10 Stoichiometry Figure 11.7 Puts the above procedure into a nice flow chart. But I can t seem to grab it from the computer Let s try this in another example; the thermite reaction. Used in rockets, underwater welding and incendiary bombs Fe2O 3 (s)+al(s) Fe(l) + Al2O 3(s) (Unbalanced) (review names iron(iii) oxide and Aluminum oxide (why no (III)?) If I want to generate 15 grams of Fe, how much Al and how much Fe2O 3 is needed Step 1. balance reaction Fe2O 3 (s)+2al(s) 2 Fe(l) + Al2O 3(s) Fe 2 2 Al 2 2 O 3 3 Fe2O 3 (s)+2al(s) 2 Fe(l) + Al2O 3(s) Step 2. Convert 15 g Fe to moles 15 g Fe X 1 mole Fe = moles Fe g Fe Step 3 Convert moles Fe to moles Al mol Fe X 2 mol Al = mole Al; 2 mol Fe Step 4 Convert mole Al to grams Al mole Al x g Al = 7.12 g Al 1 mol Al Step 3 for Fe O : Converting moles Fe to moles Fe O mol Fe X 1 mol Fe O = mol Fe O 2 mol Fe Step 4 Convert moles Fe2O 3 to g Fe2O mol Fe O X g Fe O = 21.5 g Fe O Mole Fe O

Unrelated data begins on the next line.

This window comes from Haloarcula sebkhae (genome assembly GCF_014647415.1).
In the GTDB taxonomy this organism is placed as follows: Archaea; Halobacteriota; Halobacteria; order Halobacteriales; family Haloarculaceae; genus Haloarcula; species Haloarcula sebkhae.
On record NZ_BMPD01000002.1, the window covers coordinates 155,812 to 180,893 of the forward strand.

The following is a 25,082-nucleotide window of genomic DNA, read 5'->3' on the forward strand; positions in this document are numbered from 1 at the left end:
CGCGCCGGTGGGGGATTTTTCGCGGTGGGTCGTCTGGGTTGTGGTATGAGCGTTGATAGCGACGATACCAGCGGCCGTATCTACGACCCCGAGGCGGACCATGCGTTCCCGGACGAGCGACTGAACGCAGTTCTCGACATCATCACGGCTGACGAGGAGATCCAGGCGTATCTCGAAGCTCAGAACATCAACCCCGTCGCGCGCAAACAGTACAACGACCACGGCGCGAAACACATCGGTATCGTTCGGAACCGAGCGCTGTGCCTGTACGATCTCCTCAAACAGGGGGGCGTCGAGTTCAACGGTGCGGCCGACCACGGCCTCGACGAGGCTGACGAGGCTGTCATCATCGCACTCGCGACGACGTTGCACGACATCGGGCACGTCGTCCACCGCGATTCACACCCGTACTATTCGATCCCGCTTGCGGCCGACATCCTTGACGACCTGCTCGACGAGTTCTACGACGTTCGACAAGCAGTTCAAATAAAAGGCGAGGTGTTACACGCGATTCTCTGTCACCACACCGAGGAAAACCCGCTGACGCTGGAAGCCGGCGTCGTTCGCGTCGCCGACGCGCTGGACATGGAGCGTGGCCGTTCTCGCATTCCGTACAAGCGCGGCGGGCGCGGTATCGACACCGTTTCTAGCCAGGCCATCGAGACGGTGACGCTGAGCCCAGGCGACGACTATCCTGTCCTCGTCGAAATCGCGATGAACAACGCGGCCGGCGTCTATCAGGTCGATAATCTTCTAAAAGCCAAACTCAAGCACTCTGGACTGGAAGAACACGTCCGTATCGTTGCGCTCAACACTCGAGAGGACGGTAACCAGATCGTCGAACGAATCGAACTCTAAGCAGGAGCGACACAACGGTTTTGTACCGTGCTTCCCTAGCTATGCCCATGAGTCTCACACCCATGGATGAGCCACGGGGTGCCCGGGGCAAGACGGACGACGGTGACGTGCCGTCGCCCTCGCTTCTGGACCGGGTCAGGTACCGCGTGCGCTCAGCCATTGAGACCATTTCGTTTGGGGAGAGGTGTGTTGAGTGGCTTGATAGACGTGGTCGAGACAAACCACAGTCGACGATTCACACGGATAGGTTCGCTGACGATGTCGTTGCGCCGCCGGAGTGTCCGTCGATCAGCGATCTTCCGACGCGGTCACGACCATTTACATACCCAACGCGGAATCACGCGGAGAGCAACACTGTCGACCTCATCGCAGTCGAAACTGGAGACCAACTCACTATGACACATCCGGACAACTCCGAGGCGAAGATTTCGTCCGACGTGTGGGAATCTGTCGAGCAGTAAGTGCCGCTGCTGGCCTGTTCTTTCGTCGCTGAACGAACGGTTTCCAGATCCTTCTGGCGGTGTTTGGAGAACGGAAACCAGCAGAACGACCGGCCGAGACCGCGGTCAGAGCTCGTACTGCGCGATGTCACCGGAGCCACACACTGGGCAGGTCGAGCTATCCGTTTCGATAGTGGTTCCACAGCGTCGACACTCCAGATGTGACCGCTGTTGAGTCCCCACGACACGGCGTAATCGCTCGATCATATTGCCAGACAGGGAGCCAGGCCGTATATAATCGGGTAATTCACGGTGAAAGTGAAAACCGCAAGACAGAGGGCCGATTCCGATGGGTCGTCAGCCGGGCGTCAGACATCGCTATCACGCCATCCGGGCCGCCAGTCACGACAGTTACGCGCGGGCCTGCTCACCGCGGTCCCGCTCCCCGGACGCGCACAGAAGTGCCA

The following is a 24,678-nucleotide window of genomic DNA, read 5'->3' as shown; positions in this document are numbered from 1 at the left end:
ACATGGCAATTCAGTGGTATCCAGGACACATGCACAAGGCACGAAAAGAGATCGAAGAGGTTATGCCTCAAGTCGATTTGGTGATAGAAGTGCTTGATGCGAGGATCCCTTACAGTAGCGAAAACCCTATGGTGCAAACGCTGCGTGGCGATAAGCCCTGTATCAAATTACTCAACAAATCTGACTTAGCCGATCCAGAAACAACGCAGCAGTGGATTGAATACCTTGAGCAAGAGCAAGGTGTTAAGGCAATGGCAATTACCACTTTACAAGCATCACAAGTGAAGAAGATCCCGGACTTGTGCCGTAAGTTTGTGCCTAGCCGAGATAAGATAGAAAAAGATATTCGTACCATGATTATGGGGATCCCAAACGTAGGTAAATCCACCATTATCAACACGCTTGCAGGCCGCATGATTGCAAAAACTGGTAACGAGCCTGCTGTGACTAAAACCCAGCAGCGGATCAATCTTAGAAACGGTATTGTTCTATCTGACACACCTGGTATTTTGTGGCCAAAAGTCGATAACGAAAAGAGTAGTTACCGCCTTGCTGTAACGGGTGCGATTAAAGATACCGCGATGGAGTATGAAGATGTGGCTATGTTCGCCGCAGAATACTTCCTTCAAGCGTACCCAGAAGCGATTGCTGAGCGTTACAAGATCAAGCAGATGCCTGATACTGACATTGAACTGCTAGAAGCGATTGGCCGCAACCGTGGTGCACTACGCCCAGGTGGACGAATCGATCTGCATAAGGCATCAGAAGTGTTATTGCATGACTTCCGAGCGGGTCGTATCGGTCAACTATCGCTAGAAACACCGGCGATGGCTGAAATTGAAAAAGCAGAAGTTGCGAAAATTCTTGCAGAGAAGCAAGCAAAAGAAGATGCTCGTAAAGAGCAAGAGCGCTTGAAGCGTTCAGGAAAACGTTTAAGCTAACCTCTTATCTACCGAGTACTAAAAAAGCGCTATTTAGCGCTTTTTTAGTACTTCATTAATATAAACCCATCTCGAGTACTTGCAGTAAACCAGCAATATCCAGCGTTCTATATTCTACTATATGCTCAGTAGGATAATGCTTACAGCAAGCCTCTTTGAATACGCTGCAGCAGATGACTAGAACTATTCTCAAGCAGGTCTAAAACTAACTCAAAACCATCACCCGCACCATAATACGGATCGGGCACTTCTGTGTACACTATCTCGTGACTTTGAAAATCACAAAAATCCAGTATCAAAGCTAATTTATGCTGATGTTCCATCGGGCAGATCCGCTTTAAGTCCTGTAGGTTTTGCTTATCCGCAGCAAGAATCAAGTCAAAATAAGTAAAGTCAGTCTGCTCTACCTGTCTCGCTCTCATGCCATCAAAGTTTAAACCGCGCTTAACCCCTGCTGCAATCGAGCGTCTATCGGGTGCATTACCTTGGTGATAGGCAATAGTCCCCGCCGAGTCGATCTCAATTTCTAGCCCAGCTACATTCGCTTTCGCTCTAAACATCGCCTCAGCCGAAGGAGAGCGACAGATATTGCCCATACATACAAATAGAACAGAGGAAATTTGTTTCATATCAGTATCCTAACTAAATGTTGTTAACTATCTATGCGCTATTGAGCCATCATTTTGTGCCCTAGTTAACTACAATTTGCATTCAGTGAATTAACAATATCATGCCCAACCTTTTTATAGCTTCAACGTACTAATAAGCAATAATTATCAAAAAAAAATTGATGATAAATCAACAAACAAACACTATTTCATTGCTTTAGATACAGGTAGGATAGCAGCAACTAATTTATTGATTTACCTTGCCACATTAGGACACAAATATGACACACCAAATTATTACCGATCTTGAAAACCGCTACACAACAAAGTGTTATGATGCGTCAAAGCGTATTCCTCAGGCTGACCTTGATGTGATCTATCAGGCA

11 Stoichiometry without chemical equations Using the principal of conservation of mass, it is sometimes possible to do a stoichiometric calculation without a chemical equation! For example say I am going to react 10 g of sodium in water to make NaOH If NaOH is the only product of this reaction that contains sodium, then the principle of conservation of mass says that all the sodium I start off with has to appear in the NaOH product. So Na NaOH So, not even knowing the reaction I can do my stoichiometric calculation: 10g Na x 1 mole Na 23 g Na =.435 mole Na.435 mole Na x 1 mole NaOH =.435 mol NaOH 1 mole NaOH.435 mol NaOH x 40 g NaOH = 17.4 g NaOH 1 mol NaOH Limiting Reactant When two or more substances react the mass of the product is determined by the limiting reactant. Let s go back to the thermite reaction. When we left that problem we had determined that 7.12 g of Al and 21.5 g of Fe2O 3 were required to make 15 of Fe using this reaction What would happen if we used 15 g of Al and 21.5 g of Fe2O 3, would we make any more product? NO. Adding excess of one reactant doesn t give you more product, because the other reactant limits the amount of product that can be made. Key Concept: In a chemical reacion with more that one reactant, usually one reactant, called the limiting reactant, will limit the amount of product made in the reaction. Other reactants, that are present in excess are called excess reactants. You will often be given problems like this, where you are give the gram amounts of two reactants and you need to figure out which one is the limiting reactant and which one is the excess reactant.